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8 February 2017

The Ultimate Outdoor Experience: Polar Park

Img: Polar Park - Facebook 
There are those among us who proudly walk around in wolf apparel. The reason for this strange need to publicly display their love for the long-legged dog relation is likely due to the wearer’s dreams of owning a wolf. Perhaps in their daily life they will come across a breeder who just happens to specialise in dogs bred with wolves. A very slim possibility to be sure, but why else would you wear wolf apparel? If you find yourself pining after wolves, then you may want to make a special trip to Norway.  

Polar Park is the world’s most northernmost arctic wildlife centre. It houses a bevy of Norway’s predators – bears, wolves, lynx, wolverines and foxes – in addition to their prey – deer, elk, reindeer and musk ox. The animal park boasts the most area per animal of any park in the world, 11,840,301 square feet (1100 decares) split into 12 enclosures.
Img: Polar Park - Facebook

The wildlife centre was created with the intent of showing animals in their natural habitat, made possible by the large areas allotted to park inhabitants. Though very different to a traditional zoo, the wildlife in the park is said to be social and curious of human visitors. Visitors who take the time to explore the park on foot are likely to spot animals amongst the beautiful landscape. However, as it is such a large space, seeing all of the animals can be tricky. To combat this, the park has scheduled predator feeding or private guided tours.

Become One with the Pack

Wolves in the wild are “genetically conditioned to be afraid of humans.” Polar Park’s captive wolves, however, have no fear of humans. It would be folly to call a wild animal tame, but the group of wolves that lives in the wildlife centre are as close as can be. WolfVisit is one of the biggest draws that the wildlife centre has to offer. These socialised wolves have regular contact with handlers and visitors and seem to enjoy human interaction. Visitors are actually allowed into the wolf enclosure to interact with the wolves. The Polar Park team supervises to ensure safety while also educating visitors about wolves.

A visit to the park allows people to come in close proximity with predators. Predator centres like Polar Park are places to encourage understanding of issues regarding predators and increase the public’s awareness of their own attitudes, as per Polar Park’s mission statement. In addition to providing once-in-a-lifetime chance to observe these misunderstood and stigmatised beasts, the information presented goes into biology, research, proposed methods of management, policies and conflicts surrounding.

For those wanting to take full advantage of their stay, the park offers accommodation at the WolfLodge, accommodation in the middle of one of the wolf enclosures! That may sound a bit scary, but there is no traditional entrance or exit. Instead, guests must enter the lodging through a tunnel originating outside the enclosure fencing. A local host stays with guests at all times, supplying dinner, breakfast and snacks as well as information relating to the surrounding wildlife and fauna. Guests are able to have a WolfVisit after breakfast. WolfLodge offers a unique opportunity to observe wolves at all hours and get an authentic Norwegian experience. The lodge is complete living area with “one double room and five 3-bed rooms of different sizes,” communal bathroom, kitchen and living room. Three sides of the lodge are windowed to allow as much visual interaction with the wolves as possible.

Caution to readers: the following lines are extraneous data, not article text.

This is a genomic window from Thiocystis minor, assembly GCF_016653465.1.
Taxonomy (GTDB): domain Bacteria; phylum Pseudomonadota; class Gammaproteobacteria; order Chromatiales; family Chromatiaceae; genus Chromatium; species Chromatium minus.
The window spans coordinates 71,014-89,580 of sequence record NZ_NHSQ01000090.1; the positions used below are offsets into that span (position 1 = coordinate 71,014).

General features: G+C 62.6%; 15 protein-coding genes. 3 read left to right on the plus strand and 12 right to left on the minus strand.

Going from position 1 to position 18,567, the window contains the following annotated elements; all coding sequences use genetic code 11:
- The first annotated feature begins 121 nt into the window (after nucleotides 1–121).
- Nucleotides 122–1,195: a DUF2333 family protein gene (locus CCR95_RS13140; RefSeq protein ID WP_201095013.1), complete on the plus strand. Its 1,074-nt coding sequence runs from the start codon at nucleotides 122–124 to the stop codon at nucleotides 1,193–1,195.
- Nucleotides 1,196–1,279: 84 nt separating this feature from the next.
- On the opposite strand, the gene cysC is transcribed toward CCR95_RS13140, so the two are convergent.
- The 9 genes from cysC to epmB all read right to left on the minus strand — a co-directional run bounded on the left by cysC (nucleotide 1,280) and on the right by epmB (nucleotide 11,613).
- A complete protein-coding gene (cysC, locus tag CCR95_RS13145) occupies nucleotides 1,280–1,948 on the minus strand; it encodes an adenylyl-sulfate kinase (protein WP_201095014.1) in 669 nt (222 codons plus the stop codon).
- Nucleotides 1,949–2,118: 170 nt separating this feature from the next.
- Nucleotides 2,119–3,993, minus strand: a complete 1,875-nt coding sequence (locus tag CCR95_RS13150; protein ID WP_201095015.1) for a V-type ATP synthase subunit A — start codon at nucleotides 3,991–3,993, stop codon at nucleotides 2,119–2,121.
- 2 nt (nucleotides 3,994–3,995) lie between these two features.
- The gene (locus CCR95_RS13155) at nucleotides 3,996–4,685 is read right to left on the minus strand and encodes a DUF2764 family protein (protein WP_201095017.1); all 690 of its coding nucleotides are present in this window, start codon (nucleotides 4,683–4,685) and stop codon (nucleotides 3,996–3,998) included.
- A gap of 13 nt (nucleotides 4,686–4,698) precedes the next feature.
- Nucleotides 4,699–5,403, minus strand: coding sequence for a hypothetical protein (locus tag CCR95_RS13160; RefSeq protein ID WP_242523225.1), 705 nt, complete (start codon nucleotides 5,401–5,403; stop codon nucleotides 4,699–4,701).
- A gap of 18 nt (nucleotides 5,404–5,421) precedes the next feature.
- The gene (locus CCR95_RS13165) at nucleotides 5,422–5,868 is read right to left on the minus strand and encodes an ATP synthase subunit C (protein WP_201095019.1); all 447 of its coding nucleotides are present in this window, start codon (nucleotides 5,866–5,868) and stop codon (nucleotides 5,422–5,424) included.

Don’t get too excited about the WolfLodge just yet though. A one night stay costs £7100 ($8770)!


The park caters to the outdoorsy, offering a plethora of outdoor activities to occupy the time not ogling wildlife. During down time, visitors can go fishing, bouldering, and slack- or zip-line. People are encouraged to stay several days on the campsite or in caravans in order to fully experience the park. For the less nature-inclined, traditional Norwegian dinners are served in the Log Cabin. The rustic restaurant seats up to 45 guests on wooden benches topped with reindeer skin, completing the ambience with candles and a roaring fire. There is a larger restaurant on-site which seats 70. When the weather is more seasonable, the park serves up meat and sausages sourced from local suppliers or freshly-caught fish from the park. If you’d rather have a private dinner, there are barbeque and bonfire sites throughout.
  • Howl with the Wolves under the Arctic Light is a unique opportunity to watch wolves sing to the moon under the northern lights in winter or midnight sun in summer. Interestingly, the park set the Guinness World Record for the “Most people as possible howling with wolves” in 2013. That night 535 guests made history.
  • Wolves aren’t the only thing to see here. The park offers a Moose Safari, bringing visitors deep into the park to observe moose in the wild. In the winter, these areas are only accessible with snow shoes.

Jacqui Litvan

Jacqui Litvan, wielding a bachelor's degree in English, strives to create a world of fantasy amidst the ever-changing landscape of military life. Attempting to become a writer, she fuels herself with coffee (working as a barista) and music (spending free time as a raver).